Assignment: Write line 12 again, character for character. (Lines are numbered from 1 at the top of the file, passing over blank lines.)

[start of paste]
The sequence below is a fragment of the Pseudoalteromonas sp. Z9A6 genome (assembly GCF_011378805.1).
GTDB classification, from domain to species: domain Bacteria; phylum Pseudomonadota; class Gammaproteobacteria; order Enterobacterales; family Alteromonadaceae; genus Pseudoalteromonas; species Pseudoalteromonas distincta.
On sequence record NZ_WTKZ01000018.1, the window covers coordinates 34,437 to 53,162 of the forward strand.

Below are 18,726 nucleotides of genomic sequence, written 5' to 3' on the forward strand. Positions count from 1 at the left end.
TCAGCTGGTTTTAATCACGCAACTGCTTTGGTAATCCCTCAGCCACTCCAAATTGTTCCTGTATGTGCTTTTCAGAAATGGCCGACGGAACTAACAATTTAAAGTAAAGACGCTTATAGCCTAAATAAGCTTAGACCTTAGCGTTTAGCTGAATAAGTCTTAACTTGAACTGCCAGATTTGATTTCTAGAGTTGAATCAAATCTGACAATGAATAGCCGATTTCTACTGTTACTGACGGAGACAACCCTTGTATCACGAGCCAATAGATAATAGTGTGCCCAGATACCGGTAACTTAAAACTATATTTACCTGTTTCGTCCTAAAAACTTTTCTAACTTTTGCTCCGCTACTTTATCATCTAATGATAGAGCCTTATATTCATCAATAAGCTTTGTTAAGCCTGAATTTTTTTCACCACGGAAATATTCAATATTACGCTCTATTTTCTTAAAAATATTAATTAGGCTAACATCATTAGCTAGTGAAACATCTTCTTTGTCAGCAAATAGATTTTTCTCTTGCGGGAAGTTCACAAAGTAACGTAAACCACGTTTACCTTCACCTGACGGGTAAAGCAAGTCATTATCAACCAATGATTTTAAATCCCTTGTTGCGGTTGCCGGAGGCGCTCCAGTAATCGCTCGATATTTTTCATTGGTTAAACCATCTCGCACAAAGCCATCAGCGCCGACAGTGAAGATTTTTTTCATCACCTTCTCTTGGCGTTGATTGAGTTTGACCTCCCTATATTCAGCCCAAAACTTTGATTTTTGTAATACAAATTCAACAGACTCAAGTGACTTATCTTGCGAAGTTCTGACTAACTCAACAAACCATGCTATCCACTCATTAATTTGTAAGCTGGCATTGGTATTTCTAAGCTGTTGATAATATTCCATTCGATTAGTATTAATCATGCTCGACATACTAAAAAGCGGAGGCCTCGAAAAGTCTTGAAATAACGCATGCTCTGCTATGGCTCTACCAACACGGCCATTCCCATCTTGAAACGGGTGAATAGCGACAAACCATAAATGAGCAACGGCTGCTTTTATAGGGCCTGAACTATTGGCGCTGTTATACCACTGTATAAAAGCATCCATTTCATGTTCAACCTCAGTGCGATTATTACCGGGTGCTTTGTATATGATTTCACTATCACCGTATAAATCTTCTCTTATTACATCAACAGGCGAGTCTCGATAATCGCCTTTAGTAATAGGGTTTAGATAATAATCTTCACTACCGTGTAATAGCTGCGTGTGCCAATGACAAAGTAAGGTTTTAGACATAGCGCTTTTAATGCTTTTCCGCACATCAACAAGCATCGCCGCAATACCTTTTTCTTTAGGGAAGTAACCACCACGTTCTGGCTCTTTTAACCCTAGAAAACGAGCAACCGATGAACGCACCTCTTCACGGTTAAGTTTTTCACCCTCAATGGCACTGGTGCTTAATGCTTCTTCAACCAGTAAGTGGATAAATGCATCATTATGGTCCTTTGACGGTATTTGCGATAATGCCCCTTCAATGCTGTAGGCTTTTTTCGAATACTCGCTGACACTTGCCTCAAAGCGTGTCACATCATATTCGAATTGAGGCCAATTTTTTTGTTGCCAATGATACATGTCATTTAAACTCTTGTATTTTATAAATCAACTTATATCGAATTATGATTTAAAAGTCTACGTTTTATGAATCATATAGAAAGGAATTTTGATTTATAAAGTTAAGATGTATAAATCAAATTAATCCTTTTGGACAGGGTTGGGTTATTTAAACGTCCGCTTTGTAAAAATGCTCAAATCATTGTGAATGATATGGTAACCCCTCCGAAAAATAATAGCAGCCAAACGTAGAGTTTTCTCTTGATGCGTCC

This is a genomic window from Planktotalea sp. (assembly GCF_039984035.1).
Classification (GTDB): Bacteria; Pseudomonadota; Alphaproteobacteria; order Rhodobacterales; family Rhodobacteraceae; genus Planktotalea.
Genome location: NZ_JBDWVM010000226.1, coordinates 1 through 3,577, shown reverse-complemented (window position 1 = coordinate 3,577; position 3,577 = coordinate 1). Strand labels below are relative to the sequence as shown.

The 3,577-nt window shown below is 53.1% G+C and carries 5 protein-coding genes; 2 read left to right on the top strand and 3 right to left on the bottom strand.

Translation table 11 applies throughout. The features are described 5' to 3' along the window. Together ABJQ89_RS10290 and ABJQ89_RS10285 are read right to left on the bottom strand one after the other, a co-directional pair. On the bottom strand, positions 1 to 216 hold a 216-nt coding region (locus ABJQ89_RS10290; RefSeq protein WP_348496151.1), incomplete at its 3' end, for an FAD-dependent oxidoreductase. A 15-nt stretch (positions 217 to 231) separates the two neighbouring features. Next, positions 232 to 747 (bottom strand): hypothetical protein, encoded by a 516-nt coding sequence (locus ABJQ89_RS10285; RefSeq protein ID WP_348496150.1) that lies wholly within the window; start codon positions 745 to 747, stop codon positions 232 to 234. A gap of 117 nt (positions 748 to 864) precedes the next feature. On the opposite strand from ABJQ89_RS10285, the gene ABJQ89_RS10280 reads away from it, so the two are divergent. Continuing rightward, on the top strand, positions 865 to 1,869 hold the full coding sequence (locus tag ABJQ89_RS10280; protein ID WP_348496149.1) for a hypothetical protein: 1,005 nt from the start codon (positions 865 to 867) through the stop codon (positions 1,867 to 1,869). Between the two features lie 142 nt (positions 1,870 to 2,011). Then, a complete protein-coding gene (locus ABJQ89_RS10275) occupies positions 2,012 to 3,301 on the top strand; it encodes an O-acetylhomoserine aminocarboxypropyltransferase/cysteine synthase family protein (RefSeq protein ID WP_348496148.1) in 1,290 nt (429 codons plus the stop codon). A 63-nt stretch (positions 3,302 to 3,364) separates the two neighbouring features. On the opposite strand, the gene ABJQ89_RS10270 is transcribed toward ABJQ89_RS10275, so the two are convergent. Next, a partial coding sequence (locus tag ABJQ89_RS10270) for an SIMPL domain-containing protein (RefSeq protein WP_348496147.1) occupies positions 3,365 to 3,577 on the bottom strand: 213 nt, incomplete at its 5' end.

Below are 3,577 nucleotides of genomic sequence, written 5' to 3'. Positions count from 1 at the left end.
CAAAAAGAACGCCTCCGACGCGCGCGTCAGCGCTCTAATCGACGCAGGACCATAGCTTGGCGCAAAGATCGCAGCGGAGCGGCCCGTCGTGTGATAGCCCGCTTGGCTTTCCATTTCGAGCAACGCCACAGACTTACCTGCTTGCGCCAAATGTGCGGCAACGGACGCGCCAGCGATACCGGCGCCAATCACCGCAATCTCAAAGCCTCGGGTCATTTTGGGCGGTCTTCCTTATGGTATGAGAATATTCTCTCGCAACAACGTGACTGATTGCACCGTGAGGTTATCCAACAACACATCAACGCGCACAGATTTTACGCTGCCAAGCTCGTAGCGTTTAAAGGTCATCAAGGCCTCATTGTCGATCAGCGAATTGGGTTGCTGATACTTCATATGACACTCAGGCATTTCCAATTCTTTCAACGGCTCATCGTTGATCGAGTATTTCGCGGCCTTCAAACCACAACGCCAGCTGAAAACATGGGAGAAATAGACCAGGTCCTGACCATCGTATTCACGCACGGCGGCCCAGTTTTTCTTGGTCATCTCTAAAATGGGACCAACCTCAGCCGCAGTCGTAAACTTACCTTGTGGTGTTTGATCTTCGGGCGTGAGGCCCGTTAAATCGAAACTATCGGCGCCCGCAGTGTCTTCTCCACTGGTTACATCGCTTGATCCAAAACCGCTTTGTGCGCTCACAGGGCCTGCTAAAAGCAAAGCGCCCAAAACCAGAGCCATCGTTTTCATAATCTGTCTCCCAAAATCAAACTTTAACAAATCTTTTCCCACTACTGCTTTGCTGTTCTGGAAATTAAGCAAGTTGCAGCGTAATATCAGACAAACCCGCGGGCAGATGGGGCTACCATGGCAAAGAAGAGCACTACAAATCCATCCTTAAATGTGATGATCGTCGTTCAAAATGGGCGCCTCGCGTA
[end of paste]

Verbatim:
CAAAAAGAACGCCTCCGACGCGCGCGTCAGCGCTCTAATCGACGCAGGACCATAGCTTGGCGCAAAGATCGCAGCGGAGCGGCCCGTCGTGTGATAGCCCGCTTGGCTTTCCATTTCGAGCAACGCCACAGACTTACCTGCTTGCGCCAAATGTGCGGCAACGGACGCGCCAGCGATACCGGCGCCAATCACCGCAATCTCAAAGCCTCGGGTCATTTTGGGCGGTCTTCCTTATGGTATGAGAATATTCTCTCGCAACAACGTGACTGATTGCACCGTGAGGTTATCCAACAACACATCAACGCGCACAGATTTTACGCTGCCAAGCTCGTAGCGTTTAAAGGTCATCAAGGCCTCATTGTCGATCAGCGAATTGGGTTGCTGATACTTCATATGACACTCAGGCATTTCCAATTCTTTCAACGGCTCATCGTTGATCGAGTATTTCGCGGCCTTCAAACCACAACGCCAGCTGAAAACATGGGAGAAATAGACCAGGTCCTGACCATCGTATTCACGCACGGCGGCCCAGTTTTTCTTGGTCATCTCTAAAATGGGACCAACCTCAGCCGCAGTCGTAAACTTACCTTGTGGTGTTTGATCTTCGGGCGTGAGGCCCGTTAAATCGAAACTATCGGCGCCCGCAGTGTCTTCTCCACTGGTTACATCGCTTGATCCAAAACCGCTTTGTGCGCTCACAGGGCCTGCTAAAAGCAAAGCGCCCAAAACCAGAGCCATCGTTTTCATAATCTGTCTCCCAAAATCAAACTTTAACAAATCTTTTCCCACTACTGCTTTGCTGTTCTGGAAATTAAGCAAGTTGCAGCGTAATATCAGACAAACCCGCGGGCAGATGGGGCTACCATGGCAAAGAAGAGCACTACAAATCCATCCTTAAATGTGATGATCGTCGTTCAAAATGGGCGCCTCGCGTA